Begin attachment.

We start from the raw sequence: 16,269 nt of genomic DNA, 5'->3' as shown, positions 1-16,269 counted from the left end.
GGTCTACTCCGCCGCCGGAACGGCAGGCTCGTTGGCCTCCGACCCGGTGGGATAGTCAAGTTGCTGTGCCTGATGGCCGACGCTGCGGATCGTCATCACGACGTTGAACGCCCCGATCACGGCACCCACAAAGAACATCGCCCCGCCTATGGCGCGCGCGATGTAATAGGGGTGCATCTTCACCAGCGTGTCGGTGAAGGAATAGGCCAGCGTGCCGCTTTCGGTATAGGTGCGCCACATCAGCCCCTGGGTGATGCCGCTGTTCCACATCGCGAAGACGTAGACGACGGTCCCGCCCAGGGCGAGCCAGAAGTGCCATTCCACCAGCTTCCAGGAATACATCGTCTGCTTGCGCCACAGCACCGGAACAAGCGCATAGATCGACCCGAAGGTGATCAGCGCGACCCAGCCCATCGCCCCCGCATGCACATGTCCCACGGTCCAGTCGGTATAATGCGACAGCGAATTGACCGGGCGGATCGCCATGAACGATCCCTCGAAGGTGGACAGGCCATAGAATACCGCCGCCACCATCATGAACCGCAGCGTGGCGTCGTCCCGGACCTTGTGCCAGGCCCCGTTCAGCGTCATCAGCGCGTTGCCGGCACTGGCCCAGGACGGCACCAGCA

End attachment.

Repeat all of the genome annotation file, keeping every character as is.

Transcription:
We start from the raw sequence: 16,269 nt of genomic DNA, 5'->3' as shown, positions 1-16,269 counted from the left end.
GGTCTACTCCGCCGCCGGAACGGCAGGCTCGTTGGCCTCCGACCCGGTGGGATAGTCAAGTTGCTGTGCCTGATGGCCGACGCTGCGGATCGTCATCACGACGTTGAACGCCCCGATCACGGCACCCACAAAGAACATCGCCCCGCCTATGGCGCGCGCGATGTAATAGGGGTGCATCTTCACCAGCGTGTCGGTGAAGGAATAGGCCAGCGTGCCGCTTTCGGTATAGGTGCGCCACATCAGCCCCTGGGTGATGCCGCTGTTCCACATCGCGAAGACGTAGACGACGGTCCCGCCCAGGGCGAGCCAGAAGTGCCATTCCACCAGCTTCCAGGAATACATCGTCTGCTTGCGCCACAGCACCGGAACAAGCGCATAGATCGACCCGAAGGTGATCAGCGCGACCCAGCCCATCGCCCCCGCATGCACATGTCCCACGGTCCAGTCGGTATAATGCGACAGCGAATTGACCGGGCGGATCGCCATGAACGATCCCTCGAAGGTGGACAGGCCATAGAATACCGCCGCCACCATCATGAACCGCAGCGTGGCGTCGTCCCGGACCTTGTGCCAGGCCCCGTTCAGCGTCATCAGCGCGTTGCCGGCACTGGCCCAGGACGGCACCAGCA